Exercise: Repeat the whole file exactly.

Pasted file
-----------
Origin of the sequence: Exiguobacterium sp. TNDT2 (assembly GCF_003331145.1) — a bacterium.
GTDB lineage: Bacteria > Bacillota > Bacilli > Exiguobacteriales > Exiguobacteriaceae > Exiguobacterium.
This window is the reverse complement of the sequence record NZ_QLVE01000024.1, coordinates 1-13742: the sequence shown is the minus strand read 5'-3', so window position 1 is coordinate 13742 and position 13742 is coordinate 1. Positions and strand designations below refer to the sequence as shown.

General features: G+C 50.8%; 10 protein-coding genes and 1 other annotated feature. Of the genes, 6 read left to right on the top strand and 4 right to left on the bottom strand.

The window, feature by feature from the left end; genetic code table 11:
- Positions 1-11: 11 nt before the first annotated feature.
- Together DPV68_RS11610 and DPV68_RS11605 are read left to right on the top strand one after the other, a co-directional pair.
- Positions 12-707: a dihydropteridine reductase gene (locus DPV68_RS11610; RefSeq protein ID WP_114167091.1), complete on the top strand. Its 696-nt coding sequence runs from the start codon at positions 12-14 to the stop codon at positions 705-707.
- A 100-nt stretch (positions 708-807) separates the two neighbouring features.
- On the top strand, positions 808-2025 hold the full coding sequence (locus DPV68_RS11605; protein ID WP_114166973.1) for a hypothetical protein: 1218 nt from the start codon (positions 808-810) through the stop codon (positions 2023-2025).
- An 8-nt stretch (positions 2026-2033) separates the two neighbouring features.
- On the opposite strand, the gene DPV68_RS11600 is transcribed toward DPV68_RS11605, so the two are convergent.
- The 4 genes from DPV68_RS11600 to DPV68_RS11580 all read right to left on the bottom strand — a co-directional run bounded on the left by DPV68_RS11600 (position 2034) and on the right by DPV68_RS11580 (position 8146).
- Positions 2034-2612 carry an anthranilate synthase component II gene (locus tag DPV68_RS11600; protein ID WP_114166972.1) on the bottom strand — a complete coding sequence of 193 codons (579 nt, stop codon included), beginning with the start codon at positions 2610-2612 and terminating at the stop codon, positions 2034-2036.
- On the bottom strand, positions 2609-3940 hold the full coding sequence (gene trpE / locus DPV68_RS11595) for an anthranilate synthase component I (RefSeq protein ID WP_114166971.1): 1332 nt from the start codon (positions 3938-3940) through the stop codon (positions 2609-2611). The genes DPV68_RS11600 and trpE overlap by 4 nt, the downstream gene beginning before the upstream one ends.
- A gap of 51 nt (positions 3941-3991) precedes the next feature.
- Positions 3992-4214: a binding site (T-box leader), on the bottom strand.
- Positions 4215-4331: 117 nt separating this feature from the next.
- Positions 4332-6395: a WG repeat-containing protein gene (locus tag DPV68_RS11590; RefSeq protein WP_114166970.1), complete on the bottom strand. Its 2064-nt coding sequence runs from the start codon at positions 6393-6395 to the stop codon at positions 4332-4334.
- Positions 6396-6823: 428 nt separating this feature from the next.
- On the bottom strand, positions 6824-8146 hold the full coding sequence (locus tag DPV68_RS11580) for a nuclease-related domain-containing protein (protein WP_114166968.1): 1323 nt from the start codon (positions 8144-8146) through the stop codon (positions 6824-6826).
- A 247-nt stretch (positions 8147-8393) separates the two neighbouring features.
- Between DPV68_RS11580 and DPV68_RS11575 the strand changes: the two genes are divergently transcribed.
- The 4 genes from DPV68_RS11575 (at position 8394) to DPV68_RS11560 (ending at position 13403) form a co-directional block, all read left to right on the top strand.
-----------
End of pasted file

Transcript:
Origin of the sequence: Exiguobacterium sp. TNDT2 (assembly GCF_003331145.1) — a bacterium.
GTDB lineage: Bacteria > Bacillota > Bacilli > Exiguobacteriales > Exiguobacteriaceae > Exiguobacterium.
This window is the reverse complement of the sequence record NZ_QLVE01000024.1, coordinates 1-13742: the sequence shown is the minus strand read 5'-3', so window position 1 is coordinate 13742 and position 13742 is coordinate 1. Positions and strand designations below refer to the sequence as shown.

General features: G+C 50.8%; 10 protein-coding genes and 1 other annotated feature. Of the genes, 6 read left to right on the top strand and 4 right to left on the bottom strand.

The window, feature by feature from the left end; genetic code table 11:
- Positions 1-11: 11 nt before the first annotated feature.
- Together DPV68_RS11610 and DPV68_RS11605 are read left to right on the top strand one after the other, a co-directional pair.
- Positions 12-707: a dihydropteridine reductase gene (locus DPV68_RS11610; RefSeq protein ID WP_114167091.1), complete on the top strand. Its 696-nt coding sequence runs from the start codon at positions 12-14 to the stop codon at positions 705-707.
- A 100-nt stretch (positions 708-807) separates the two neighbouring features.
- On the top strand, positions 808-2025 hold the full coding sequence (locus DPV68_RS11605; protein ID WP_114166973.1) for a hypothetical protein: 1218 nt from the start codon (positions 808-810) through the stop codon (positions 2023-2025).
- An 8-nt stretch (positions 2026-2033) separates the two neighbouring features.
- On the opposite strand, the gene DPV68_RS11600 is transcribed toward DPV68_RS11605, so the two are convergent.
- The 4 genes from DPV68_RS11600 to DPV68_RS11580 all read right to left on the bottom strand — a co-directional run bounded on the left by DPV68_RS11600 (position 2034) and on the right by DPV68_RS11580 (position 8146).
- Positions 2034-2612 carry an anthranilate synthase component II gene (locus tag DPV68_RS11600; protein ID WP_114166972.1) on the bottom strand — a complete coding sequence of 193 codons (579 nt, stop codon included), beginning with the start codon at positions 2610-2612 and terminating at the stop codon, positions 2034-2036.
- On the bottom strand, positions 2609-3940 hold the full coding sequence (gene trpE / locus DPV68_RS11595) for an anthranilate synthase component I (RefSeq protein ID WP_114166971.1): 1332 nt from the start codon (positions 3938-3940) through the stop codon (positions 2609-2611). The genes DPV68_RS11600 and trpE overlap by 4 nt, the downstream gene beginning before the upstream one ends.
- A gap of 51 nt (positions 3941-3991) precedes the next feature.
- Positions 3992-4214: a binding site (T-box leader), on the bottom strand.
- Positions 4215-4331: 117 nt separating this feature from the next.
- Positions 4332-6395: a WG repeat-containing protein gene (locus tag DPV68_RS11590; RefSeq protein WP_114166970.1), complete on the bottom strand. Its 2064-nt coding sequence runs from the start codon at positions 6393-6395 to the stop codon at positions 4332-4334.
- Positions 6396-6823: 428 nt separating this feature from the next.
- On the bottom strand, positions 6824-8146 hold the full coding sequence (locus tag DPV68_RS11580) for a nuclease-related domain-containing protein (protein WP_114166968.1): 1323 nt from the start codon (positions 8144-8146) through the stop codon (positions 6824-6826).
- A 247-nt stretch (positions 8147-8393) separates the two neighbouring features.
- Between DPV68_RS11580 and DPV68_RS11575 the strand changes: the two genes are divergently transcribed.
- The 4 genes from DPV68_RS11575 (at position 8394) to DPV68_RS11560 (ending at position 13403) form a co-directional block, all read left to right on the top strand.